The Need Is Great
Our new Union County Community Shelter will be built at the corner of Miller and Meadow streets on land donated by the City of Monroe. The facility will be approximately 20,000-square-feet, almost tripling the current 7,000 square feet.Staff and volunteers expect to raise most of the $4 million building cost before ground is broken and to be in the building within two years.
The need for additional space is great, as evidenced by these facts.
- We provided temporary housing to 67 families and 292 single adults last year.
- Most of the families were housed in a motel paid for by the Shelter because the existing facility cannot accommodate families with children. The new building will have separate facilities for families, which will save approximately $30,000 a year in hotel costs and will facilitate access to the soup kitchen for families who may not have a car.
- Overnight stays in the Shelter greatly exceed capacity for both men and women. The new facility will have an increased number of beds for both men and women.
- Clients waiting for meals must wait outside regardless of the weather because there is no waiting space inside our current building.
- At 280 square feet, the kitchen is smaller than in many homes, making daily meal preparation for 80 diners difficult.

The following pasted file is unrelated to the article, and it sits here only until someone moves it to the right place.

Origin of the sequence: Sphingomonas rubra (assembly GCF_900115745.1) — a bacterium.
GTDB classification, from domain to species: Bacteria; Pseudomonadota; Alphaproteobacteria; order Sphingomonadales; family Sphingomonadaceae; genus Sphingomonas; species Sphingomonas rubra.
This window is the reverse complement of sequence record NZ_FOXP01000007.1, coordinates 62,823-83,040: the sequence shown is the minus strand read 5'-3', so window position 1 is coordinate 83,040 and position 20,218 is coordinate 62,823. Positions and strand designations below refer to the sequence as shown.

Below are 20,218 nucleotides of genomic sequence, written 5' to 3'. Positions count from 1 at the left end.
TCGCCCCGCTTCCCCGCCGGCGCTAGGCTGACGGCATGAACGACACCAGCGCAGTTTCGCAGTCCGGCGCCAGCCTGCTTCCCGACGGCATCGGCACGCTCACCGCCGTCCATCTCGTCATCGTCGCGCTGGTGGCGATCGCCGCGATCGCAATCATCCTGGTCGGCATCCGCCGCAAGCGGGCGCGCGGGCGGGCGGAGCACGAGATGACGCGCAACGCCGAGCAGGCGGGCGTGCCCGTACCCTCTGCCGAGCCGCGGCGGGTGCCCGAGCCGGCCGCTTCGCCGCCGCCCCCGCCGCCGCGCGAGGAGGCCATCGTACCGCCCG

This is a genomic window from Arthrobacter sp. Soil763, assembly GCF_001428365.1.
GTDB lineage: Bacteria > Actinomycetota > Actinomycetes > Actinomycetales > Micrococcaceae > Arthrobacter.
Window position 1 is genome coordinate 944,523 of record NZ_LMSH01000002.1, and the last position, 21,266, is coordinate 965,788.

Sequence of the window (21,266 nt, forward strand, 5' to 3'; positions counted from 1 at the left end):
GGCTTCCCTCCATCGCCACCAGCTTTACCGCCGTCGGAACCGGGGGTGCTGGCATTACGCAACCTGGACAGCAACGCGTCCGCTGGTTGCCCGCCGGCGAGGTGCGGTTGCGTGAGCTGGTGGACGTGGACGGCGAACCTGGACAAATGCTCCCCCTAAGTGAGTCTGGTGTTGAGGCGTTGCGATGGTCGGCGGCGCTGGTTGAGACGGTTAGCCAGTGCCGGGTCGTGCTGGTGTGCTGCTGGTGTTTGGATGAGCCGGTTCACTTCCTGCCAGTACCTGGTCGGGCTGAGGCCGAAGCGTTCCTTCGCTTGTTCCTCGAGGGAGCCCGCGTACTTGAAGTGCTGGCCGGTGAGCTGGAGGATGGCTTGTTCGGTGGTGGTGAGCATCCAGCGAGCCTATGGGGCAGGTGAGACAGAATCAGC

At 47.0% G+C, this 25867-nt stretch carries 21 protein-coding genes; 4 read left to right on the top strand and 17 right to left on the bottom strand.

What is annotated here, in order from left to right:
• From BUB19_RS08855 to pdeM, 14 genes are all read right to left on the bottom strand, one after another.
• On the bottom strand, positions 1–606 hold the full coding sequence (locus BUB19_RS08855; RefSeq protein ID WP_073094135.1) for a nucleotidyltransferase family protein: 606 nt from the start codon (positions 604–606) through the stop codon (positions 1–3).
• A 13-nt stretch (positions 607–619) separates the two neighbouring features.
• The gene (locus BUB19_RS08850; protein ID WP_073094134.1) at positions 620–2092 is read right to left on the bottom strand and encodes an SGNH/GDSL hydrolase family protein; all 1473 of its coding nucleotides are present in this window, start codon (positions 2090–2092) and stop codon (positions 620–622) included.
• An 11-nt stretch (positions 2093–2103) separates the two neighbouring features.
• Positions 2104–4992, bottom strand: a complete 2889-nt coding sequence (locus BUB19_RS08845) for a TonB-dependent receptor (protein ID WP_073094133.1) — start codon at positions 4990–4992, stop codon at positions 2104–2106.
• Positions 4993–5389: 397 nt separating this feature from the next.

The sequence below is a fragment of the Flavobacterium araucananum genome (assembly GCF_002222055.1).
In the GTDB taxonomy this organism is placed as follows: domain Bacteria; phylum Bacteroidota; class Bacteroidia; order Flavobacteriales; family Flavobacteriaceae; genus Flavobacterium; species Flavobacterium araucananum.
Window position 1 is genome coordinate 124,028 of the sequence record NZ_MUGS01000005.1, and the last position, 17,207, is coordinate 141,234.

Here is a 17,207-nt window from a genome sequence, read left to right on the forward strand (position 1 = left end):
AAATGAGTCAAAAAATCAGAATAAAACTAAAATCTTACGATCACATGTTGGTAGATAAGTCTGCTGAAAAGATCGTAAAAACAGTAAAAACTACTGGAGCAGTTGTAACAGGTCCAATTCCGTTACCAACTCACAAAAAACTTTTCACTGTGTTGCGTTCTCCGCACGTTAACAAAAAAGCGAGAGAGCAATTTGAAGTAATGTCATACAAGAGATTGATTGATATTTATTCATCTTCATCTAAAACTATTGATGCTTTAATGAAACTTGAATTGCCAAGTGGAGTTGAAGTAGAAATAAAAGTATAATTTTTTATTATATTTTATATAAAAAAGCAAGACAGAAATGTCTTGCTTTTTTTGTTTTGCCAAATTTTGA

- Tables are wedged into the dining room, which holds only half of the soup kitchen clients at a time. At night, the tables are replaced with cots for overflow sleeping space for men.
- More than 80 meal clients and volunteers each day have just one toilet to use.
- Residents have minimal space to store their belongings. Each resident has one plastic utility tub for all personal items, with the tubs stacked in a closet or along a wall.
- The living room seats eight, grossly insufficient for the 35 to 40 daily residents and unavailable when needed for female overflow sleeping.
- Residents, those in family shelter and homeless who reside outside the Shelter have just two washers and dryers available for their use.
- Office space is minimal. Staff has grown from five in 2011 to 16 today, including case managers, nutrition services, housing and logistics coordinators, fundraising staff and executive director. Some use closet space as offices.
- The Shelter has no common area for classroom programs, computer access, volunteer meetings or other group activities. The board of directors holds all its meetings off site.